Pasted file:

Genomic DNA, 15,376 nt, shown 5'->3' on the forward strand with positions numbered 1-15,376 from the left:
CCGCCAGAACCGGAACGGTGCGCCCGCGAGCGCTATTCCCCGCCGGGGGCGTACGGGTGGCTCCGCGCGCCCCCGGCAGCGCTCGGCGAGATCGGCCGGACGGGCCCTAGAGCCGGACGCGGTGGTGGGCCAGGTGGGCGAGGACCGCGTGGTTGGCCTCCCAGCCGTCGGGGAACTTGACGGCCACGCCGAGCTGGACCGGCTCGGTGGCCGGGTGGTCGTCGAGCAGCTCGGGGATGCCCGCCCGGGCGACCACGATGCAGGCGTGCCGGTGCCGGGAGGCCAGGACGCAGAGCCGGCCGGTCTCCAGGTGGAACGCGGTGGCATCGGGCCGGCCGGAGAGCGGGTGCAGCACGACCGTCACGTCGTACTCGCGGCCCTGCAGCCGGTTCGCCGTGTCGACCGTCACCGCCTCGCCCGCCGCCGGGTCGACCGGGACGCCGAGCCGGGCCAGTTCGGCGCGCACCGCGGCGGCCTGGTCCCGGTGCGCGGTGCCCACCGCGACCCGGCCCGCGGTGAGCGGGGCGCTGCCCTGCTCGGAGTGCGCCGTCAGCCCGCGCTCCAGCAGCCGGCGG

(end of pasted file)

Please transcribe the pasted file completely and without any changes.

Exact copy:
Genomic DNA, 15,376 nt, shown 5'->3' on the forward strand with positions numbered 1-15,376 from the left:
CCGCCAGAACCGGAACGGTGCGCCCGCGAGCGCTATTCCCCGCCGGGGGCGTACGGGTGGCTCCGCGCGCCCCCGGCAGCGCTCGGCGAGATCGGCCGGACGGGCCCTAGAGCCGGACGCGGTGGTGGGCCAGGTGGGCGAGGACCGCGTGGTTGGCCTCCCAGCCGTCGGGGAACTTGACGGCCACGCCGAGCTGGACCGGCTCGGTGGCCGGGTGGTCGTCGAGCAGCTCGGGGATGCCCGCCCGGGCGACCACGATGCAGGCGTGCCGGTGCCGGGAGGCCAGGACGCAGAGCCGGCCGGTCTCCAGGTGGAACGCGGTGGCATCGGGCCGGCCGGAGAGCGGGTGCAGCACGACCGTCACGTCGTACTCGCGGCCCTGCAGCCGGTTCGCCGTGTCGACCGTCACCGCCTCGCCCGCCGCCGGGTCGACCGGGACGCCGAGCCGGGCCAGTTCGGCGCGCACCGCGGCGGCCTGGTCCCGGTGCGCGGTGCCCACCGCGACCCGGCCCGCGGTGAGCGGGGCGCTGCCCTGCTCGGAGTGCGCCGTCAGCCCGCGCTCCAGCAGCCGGCGG